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Mozambique LNG security in spotlight again as insurgency creeps closer

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Mozambique LNG security in spotlight again as insurgency creeps closer

Highlights

Militants target village 20 km from Afugni: reports

No sign of let-up to three-year-old Islamist insurgency

Failure to repel attack raises questions around priorities: analyst

London — Militants have attacked a village in northern Mozambique just 20 km from the site of two major LNG project developments, according to local media reports, highlighting the continued security issues facing the southeast African country and its fledgling LNG industry.

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More than 30 million mt/year of LNG production capacity is under development in Mozambique as the country looks to join the ranks of the world's biggest LNG exporters.

It emerged Dec. 8 that militants had attacked the village of Mute in the Palma district, which lies in a buffer zone between the Afungi peninsula -- where France's Total and US major ExxonMobil are developing LNG export facilities -- and the militant-controlled port of Mocimboa da Praia.

The port has been occupied since mid-August as part of the growing Islamist insurgency that began in October 2017.

Total plans to produce first LNG from its 12.9 million mt/year Mozambique LNG project in 2024, with FID on the project taken in 2019.

Total had no immediate comment Dec. 9 in response to a request for reaction to the latest attack.

ExxonMobil, meanwhile, has deferred a final investment decision on its 15.2 million mt/year Rovuma LNG facility until at least 2021.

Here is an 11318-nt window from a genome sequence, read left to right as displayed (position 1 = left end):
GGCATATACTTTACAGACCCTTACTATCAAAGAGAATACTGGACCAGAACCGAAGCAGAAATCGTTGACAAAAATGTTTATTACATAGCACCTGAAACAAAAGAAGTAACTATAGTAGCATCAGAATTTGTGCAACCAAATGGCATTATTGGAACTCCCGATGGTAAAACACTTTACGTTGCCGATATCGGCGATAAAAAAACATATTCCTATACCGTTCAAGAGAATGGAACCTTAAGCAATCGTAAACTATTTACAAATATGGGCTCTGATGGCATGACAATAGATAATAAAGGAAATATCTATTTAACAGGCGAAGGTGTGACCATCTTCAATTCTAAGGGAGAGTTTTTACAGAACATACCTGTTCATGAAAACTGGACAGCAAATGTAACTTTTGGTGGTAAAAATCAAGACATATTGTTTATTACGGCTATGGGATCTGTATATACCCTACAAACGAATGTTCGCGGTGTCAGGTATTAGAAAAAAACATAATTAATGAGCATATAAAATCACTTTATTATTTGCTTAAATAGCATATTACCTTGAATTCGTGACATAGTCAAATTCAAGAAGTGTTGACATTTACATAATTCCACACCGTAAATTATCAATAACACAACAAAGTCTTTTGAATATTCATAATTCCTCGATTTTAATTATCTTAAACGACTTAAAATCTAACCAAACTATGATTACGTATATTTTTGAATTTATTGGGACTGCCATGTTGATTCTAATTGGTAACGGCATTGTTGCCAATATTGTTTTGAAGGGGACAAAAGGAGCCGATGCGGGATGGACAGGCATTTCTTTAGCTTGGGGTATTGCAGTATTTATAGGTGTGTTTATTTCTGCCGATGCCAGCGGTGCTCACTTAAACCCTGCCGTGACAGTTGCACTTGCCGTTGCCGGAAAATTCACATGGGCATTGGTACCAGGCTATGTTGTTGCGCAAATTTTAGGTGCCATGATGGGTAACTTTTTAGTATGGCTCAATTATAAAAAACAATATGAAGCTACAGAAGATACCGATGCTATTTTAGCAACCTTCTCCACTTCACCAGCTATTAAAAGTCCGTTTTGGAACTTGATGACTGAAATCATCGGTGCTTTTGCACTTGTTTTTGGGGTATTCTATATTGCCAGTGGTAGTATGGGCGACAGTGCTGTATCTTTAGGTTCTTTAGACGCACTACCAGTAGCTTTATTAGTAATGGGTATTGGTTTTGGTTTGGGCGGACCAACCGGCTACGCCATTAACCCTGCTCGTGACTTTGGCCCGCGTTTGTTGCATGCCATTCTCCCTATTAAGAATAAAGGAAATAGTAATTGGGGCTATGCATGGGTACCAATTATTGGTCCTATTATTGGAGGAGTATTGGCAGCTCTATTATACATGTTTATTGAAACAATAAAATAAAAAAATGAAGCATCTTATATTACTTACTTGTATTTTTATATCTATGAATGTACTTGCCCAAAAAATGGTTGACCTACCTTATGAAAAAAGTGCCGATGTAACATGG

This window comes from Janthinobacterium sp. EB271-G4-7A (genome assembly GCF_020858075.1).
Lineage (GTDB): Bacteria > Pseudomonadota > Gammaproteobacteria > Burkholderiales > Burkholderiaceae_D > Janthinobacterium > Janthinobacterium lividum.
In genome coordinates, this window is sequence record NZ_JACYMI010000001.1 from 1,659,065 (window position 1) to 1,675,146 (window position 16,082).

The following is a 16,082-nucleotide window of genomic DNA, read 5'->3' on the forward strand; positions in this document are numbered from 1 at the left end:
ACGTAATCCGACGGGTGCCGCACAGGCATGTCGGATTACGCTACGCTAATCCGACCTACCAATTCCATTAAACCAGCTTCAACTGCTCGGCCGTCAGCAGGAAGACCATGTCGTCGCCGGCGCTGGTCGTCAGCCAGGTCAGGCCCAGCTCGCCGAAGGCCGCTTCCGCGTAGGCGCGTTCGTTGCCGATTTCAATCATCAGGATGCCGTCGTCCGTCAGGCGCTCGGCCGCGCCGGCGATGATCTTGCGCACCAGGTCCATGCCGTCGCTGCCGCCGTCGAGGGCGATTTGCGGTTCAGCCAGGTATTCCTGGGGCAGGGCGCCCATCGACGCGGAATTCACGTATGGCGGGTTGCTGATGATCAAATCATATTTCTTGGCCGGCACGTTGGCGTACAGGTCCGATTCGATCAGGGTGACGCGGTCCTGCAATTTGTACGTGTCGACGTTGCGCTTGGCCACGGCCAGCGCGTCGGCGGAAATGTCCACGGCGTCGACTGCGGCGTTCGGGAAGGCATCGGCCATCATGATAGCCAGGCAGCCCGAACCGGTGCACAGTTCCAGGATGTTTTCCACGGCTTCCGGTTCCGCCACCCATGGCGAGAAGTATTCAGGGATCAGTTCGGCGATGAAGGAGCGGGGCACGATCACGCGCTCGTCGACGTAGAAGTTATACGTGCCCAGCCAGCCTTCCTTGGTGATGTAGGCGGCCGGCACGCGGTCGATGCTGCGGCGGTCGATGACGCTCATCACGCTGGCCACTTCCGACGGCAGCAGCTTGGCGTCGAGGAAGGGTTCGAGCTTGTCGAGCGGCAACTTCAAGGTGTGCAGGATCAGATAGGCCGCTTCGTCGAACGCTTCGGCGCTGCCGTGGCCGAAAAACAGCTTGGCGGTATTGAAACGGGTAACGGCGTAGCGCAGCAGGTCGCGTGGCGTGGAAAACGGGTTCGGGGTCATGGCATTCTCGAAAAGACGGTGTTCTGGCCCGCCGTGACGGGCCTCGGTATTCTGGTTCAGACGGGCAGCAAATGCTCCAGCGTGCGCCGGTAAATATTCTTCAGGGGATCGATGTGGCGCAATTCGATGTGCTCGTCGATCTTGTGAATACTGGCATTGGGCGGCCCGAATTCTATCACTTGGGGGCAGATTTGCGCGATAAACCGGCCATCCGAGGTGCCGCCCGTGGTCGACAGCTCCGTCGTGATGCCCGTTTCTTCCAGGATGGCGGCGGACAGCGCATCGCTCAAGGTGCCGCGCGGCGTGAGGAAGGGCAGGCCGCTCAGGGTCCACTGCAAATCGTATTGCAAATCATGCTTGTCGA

Italy's Eni, though, remains on track to start up its 3.4 million mt/year capacity Coral South floating LNG production facility offshore Mozambique in 2022.

Total security pact

The insurgency -- which also spread to offshore tourist islands in the autumn -- prompted Total in late August to agree a pact with the Mozambique government to provide security for its LNG activities in the country.

The deal provides for the establishment of a joint task force in a bid to bolster security measures and create a safe operating environment.

A number of groups are now part of the insurgency including the Ahlu Sunnah Wa-Jamo (ASWJ) group and the Islamic State's Central Africa Province (ISCAP), which has declared Mocimboa da Praia as the capital of its province.

The Mozambique government has called on the EU and US for assistance in combatting the insurgency.

Ed Hobey-Hamsher, Senior Africa Analyst at global risk consultancy Verisk Maplecroft, said the LNG developers would not need to amend their security protocols in light of the latest attack.

"They are already bypassing the road between Mocimboa da Praia and Palma, moving freight and personnel by air or sea," Hobey-Hamsher said.

"The attack did not demonstrate an escalation in the capabilities of ASWJ that would signal the group now poses a direct threat to the already heavily protected LNG project site," he said.

However, there are question marks around the government's priorities in light of the continued insurgency.

"The failure of the significant deployment of Defence and Security Forces (FDS) to successfully repel the attack will increase popular skepticism that their primary interest is the protection of the LNG companies at the expense of local communities," Hobey-Hamsher said.

"Public distrust of the FDS will prolong the insurgency as successful counterinsurgency depends on popular confidence for intelligence and information operations," he said.